Imagine a world where solar cells are so efficient at harvesting light that solar energy becomes a primary means of generating electricity.
Ramping up the capability of solar cells is just one of many path-breaking potential outcomes of the work of Assistant Professor of Chemistry Zahra Fakhraai, who specializes in understanding interactions between light and matter. Many experts in materials science, Fakhraai’s specialty, create theoretical models of structures that don’t actually exist. Fakhraai has been able not only to turn theory into practice, but to do so in three dimensions, creating new structures that are not found in nature.
To innovate in her field, Fakhraai has gathered a unique interdisciplinary team that works at the interface of physics and chemistry. Her research group includes scientists from both Penn Arts and Sciences and Engineering and Applied Science. Together, they manufactured the first 3-D nanoparticles in existence. Called “raspberries” because of their shape, these nanoparticles enable scientists to manipulate light in a novel way, and represent a breakthrough in what some scientists dub “the taming of light.” The potential applications include improvements not only in solar energy but in the diagnostic and therapeutic capabilities of medical technology.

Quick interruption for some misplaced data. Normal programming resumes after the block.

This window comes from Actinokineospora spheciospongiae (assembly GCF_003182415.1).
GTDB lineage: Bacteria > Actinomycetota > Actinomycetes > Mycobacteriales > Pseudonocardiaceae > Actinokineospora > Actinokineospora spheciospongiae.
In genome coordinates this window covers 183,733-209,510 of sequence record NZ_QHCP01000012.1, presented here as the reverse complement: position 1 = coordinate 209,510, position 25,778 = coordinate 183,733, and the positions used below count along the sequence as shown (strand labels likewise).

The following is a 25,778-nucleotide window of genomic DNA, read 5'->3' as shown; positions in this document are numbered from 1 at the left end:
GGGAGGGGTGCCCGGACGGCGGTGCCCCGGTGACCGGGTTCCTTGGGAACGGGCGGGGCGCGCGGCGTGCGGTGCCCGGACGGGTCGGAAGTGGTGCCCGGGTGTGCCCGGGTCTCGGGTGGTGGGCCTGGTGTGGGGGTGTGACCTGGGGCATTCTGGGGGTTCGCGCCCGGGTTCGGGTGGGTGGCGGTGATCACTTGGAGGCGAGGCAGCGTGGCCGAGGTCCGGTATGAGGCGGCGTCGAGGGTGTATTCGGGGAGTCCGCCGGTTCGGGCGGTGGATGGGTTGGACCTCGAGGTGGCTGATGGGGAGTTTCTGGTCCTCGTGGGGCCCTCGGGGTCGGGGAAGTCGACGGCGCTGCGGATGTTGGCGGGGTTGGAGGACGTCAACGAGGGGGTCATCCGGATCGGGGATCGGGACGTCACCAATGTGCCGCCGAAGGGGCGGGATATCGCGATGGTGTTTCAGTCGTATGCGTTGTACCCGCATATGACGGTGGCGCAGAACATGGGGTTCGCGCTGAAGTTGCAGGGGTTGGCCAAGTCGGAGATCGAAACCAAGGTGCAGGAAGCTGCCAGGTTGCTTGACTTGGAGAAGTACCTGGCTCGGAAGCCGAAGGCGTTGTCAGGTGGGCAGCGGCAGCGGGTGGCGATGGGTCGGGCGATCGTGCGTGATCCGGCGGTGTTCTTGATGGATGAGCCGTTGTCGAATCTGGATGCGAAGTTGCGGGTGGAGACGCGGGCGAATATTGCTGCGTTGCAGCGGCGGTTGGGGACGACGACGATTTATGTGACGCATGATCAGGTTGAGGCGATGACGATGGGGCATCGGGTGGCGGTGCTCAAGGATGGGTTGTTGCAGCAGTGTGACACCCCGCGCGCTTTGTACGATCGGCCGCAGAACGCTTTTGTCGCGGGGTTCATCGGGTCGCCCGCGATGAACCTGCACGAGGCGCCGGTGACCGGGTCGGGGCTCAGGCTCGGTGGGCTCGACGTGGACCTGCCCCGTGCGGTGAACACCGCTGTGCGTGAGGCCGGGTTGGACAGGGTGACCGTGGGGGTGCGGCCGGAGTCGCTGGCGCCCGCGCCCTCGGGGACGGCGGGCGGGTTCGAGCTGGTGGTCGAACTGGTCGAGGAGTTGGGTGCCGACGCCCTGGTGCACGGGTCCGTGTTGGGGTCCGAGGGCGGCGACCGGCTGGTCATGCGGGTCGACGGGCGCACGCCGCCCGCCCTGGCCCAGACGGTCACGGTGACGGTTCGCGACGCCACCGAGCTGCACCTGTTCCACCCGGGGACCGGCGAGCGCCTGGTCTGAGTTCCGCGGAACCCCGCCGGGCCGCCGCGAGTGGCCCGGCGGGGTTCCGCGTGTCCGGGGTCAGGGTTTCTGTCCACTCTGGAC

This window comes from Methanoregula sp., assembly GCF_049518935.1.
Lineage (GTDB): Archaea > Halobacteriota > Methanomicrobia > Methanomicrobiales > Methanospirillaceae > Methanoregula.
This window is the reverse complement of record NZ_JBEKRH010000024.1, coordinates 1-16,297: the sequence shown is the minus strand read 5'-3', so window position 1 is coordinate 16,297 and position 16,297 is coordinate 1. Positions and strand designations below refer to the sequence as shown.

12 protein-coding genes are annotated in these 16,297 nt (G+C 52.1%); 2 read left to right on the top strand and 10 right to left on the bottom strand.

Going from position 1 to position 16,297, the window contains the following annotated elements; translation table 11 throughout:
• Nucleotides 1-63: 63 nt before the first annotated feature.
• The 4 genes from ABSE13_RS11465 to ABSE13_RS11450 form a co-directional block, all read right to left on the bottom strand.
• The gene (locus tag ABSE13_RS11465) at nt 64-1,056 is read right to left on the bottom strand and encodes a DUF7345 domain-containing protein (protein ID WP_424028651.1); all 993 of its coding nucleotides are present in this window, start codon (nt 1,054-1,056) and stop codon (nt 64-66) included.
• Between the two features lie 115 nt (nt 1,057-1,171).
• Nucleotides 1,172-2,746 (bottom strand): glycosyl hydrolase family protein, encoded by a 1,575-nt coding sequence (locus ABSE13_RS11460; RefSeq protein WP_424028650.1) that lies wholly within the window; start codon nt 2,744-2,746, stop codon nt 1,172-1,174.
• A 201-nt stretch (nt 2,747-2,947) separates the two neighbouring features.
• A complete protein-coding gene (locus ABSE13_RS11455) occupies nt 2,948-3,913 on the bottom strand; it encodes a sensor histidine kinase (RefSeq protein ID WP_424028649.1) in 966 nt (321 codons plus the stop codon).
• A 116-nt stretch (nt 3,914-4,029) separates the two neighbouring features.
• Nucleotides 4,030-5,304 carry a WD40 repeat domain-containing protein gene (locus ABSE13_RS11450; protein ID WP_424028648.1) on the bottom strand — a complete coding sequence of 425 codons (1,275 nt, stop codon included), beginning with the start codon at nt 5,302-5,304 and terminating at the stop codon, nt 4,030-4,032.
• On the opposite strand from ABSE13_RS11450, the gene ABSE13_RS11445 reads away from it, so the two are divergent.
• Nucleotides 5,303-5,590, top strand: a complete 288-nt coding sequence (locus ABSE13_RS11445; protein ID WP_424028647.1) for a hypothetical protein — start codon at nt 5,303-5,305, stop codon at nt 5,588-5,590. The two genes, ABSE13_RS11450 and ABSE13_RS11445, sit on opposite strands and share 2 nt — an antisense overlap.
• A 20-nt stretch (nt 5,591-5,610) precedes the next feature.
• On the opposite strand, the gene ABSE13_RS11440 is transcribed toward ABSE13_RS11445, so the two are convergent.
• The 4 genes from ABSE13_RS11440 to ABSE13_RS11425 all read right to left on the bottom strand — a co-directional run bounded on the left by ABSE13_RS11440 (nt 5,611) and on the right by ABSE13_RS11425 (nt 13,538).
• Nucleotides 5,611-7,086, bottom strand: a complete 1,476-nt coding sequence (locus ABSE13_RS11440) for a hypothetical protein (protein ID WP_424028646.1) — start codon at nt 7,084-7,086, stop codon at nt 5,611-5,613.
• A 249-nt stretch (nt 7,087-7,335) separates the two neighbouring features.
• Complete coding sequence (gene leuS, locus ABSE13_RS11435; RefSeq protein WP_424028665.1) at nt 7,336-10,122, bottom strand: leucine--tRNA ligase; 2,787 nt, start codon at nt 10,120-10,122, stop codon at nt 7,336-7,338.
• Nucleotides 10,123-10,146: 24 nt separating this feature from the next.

Fakhraai’s team wrote up their findings in the article “Raspberry-Like Metamolecules Exhibiting Strong Magnetic Resonances,” published in January in the journal ACS Nano, produced by the American Chemical Society. She credits the work of Penn colleague Nader Engheta, H. Nedwill Ramsey Professor of Electrical and Systems Engineering, as providing the basis of her team’s research.
Born and raised in Iran, Fakhraai received her bachelor’s and master’s degrees in physics from Sharif University of Technology in Tehran before emigrating to Canada with her husband, a mechanical engineer. “I knew I wanted to be a physicist in eighth grade,” Fakhraai recalls. “I read an article about superconductivity and found the idea of generating electricity with no resistance really intriguing. My dream was to do exactly what I am doing now, teaching and researching at a world-class university.”
Although there are many female physicists in Iran, Fakhraai has found that in the United States there are fewer women in her field, and she does her best to advocate for young women students at both the high school and college level. She has also opened her lab to talented high school interns of both genders. She plans to do more outreach in Philadelphia to provide equal opportunity for students from a range of school districts. Fakhraai says, “I want them to know that they can enjoy math, physics, and chemistry.”